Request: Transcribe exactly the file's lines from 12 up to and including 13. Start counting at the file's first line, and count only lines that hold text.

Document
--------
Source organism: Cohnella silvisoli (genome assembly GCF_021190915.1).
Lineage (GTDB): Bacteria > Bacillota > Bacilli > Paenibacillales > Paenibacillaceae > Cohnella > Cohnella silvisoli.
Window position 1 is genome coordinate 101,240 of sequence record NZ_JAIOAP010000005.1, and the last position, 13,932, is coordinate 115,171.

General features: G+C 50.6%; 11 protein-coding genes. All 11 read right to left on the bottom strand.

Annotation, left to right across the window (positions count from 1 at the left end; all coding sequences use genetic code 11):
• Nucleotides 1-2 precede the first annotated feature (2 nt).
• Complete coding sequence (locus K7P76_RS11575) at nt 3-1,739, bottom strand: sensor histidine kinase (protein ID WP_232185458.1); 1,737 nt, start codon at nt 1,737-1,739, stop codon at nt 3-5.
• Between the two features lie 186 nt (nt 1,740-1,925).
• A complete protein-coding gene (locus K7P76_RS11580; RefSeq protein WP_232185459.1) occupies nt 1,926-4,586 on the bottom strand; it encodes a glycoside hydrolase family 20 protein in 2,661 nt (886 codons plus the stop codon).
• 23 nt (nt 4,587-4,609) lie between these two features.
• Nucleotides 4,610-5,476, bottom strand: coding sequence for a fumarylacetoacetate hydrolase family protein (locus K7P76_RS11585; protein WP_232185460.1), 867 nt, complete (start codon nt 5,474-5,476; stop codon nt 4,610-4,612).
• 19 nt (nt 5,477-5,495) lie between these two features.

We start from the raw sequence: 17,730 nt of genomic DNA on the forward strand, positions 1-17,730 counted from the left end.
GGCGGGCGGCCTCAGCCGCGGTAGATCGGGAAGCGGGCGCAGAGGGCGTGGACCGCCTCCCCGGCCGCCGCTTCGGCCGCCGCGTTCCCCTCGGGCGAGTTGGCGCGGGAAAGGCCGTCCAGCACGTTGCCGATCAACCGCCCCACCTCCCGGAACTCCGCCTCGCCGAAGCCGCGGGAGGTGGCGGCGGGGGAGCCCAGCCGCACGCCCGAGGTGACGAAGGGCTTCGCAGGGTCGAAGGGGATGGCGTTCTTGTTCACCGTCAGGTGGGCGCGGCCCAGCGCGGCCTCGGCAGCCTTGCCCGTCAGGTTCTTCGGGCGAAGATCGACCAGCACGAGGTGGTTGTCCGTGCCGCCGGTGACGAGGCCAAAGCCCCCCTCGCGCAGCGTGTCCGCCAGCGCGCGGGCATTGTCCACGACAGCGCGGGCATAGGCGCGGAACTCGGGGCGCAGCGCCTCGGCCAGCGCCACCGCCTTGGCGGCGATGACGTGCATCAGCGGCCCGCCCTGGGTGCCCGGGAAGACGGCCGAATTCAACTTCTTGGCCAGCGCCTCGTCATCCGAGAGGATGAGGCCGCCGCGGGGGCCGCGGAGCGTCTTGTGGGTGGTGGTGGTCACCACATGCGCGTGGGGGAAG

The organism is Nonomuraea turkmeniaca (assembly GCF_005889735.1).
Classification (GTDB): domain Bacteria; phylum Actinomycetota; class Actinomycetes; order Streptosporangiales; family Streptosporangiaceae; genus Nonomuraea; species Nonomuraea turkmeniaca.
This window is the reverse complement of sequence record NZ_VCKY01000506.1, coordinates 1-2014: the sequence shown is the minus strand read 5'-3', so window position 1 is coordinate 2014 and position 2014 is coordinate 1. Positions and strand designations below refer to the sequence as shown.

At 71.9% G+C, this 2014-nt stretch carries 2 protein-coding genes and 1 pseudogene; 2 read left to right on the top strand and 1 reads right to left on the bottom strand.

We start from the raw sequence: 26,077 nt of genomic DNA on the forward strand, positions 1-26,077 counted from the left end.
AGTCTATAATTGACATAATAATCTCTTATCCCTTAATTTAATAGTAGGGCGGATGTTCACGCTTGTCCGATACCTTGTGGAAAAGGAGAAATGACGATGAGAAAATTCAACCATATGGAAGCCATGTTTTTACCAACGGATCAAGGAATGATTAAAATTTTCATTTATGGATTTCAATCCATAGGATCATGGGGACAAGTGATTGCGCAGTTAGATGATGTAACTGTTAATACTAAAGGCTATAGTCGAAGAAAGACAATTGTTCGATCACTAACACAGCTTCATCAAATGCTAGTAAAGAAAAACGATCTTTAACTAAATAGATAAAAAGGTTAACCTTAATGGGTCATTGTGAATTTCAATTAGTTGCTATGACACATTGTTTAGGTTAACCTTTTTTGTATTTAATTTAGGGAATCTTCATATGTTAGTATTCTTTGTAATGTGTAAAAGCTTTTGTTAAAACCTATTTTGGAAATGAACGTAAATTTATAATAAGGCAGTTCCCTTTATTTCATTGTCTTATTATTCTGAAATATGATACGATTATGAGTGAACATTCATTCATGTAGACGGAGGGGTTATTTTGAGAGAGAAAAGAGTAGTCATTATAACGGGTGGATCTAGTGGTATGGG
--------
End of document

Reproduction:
• 19 nt (nt 5,477-5,495) lie between these two features.

We start from the raw sequence: 17,730 nt of genomic DNA on the forward strand, positions 1-17,730 counted from the left end.